Ethnic Clothes in the Age of the Internet

How do we preserve traditional clothing in the age of the internet? With this aim in mind, the Chinese government has adopted a policy of protecting and preserving ethnic cultural heritage, including its clothes.

After the 1950s, as China modernized, urban Chinese quickly adopted Western-style clothing. By the 1980s, Chinese people followed global fashion. At the beginning of the 21st century, with the advent of the Internet, there is no culture in the world that is isolated.

The clothing of minority ethnic groups in remote regions is modernizing too, albeit more slowly than in cities. Tourism has opened up once-closed communities, and the young people of minority ethnic groups are moving to cities in search of work: many are leaving their traditional clothing behind.

In truth, this move towards the modern has been happening for quite some time. In the 1960s, young men from minority ethnic groups no longer wore jackets made of hand-woven cloth - they bought Western-style white shirts instead; they no longer wore trousers made of hand-woven cloth, but changed into green military trousers instead; they no longer wore hand-woven straw shoes or homemade cloth shoes - they changed into plastic shoes instead; and they replaced head scarves with green military caps..

By the 1980s, young men from minority ethnic groups wore wristwatches instead of traditional ornaments.

Remarkably, women from minority ethnic groups hung on to their traditional clothes for longer, and adopted Western-style clothing in smaller steps. Women still liked wearing their ethnic clothes on most occasions other than schooling and work, and still thought their ethnic clothes beautiful.

But there is a wider issue here other than a sudden, or even gradual, change in clothing styles -can the beautiful ornaments and clothes created over centuries by rich and skilled cultures adapt to - or survive - the modern age?

For example, after coming of age, Yugur women wear head ornaments to indicate that they are ready to participate in society and to get married. These head ornaments are the Yugur people's most important and iconic decorative objects, and they are worn in a specific way: the hair is combed into three plaits, one on the left, one on the right and one in the middle; then, three head ornaments inlaid with silver plates, coral agate, colored beads, and shells are tied to the three plaits. Each of the three head ornaments falls in front of and behind the chest. Each ornament weighs about 3.5 kilograms and consists of three sections linked by metal rings. The upper of each ornament edge is level with the earrings, and the position of the lower edge is determined by the height of the wearer. Girls' head ornaments have additional characteristics - a long red cloth band is decorated with coral beads of different colors and many strings of red, yellow, white, green and blue coral beads and jade stones hang from the forehead, above the eyebrows like a bead curtain. Kazakh women also wear bead curtains across their foreheads, but they are worn on hats. This hat is the hat worn by brides. Unmarried women wear a small bucket-shaped hat sewn with red, green or yellow cotton flannel. The top of the hat is embroidered with golden threads and decorated with owl feathers. The Kazakh people think that owl feathers symbolize bravery and determination. The Kazakh also have round hats made of satin, cotton cloth and otter or sheep-skin. The top of these hats have embroidered patterns and holes with inlaid beads, agate, gold and silver.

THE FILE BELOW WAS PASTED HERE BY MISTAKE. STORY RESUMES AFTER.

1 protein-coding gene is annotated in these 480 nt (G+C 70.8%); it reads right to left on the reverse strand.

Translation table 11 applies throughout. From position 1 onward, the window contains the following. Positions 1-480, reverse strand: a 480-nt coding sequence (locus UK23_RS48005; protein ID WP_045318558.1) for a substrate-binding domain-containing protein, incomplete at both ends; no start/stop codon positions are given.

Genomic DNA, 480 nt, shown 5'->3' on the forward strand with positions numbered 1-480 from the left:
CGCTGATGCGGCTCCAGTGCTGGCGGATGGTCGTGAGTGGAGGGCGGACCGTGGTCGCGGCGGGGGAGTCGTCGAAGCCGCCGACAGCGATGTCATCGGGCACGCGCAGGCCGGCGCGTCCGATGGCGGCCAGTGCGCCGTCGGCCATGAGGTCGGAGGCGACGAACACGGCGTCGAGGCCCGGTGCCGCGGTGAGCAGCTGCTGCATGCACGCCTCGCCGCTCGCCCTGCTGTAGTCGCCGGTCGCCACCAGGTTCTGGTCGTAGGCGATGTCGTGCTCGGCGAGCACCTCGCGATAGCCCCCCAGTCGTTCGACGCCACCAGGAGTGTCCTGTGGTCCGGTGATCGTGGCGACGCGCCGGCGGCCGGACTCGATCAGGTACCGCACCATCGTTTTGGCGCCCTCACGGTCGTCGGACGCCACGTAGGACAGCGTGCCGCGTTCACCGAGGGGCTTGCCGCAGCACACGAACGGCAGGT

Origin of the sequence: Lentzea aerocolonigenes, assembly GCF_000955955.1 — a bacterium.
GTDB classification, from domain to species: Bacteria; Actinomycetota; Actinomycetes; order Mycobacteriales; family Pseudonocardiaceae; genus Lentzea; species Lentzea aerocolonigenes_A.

In the past, young men and women made items of clothing and garment decorations into tokens of their love. Head ornaments, chest ornaments, handbags, belts, cloth shoes and the soles of shoes were not necessarily made of valuable materials, but they were made with time, effort, and love. Of all the clothes the Maonan people make, the bamboo hat is most famous. Its main function is not protection from the sun and rain as it is more often used as an ornament. Most bamboo hats are given to lovers to indicate their feelings for each other. Bamboo hats are decorated with silver ornaments such as hairpins, combs and rings, and the Maonans also make silver neck rings, silver kylins, silver plates and silver buttons to wear on their green and blue clothes. Dai girls' silver belts can be passed from mothers to daughters, but most silver belts are used as tokens of love - if a girl gives a silver belt to a young man, then she is telling him that she is in love with him.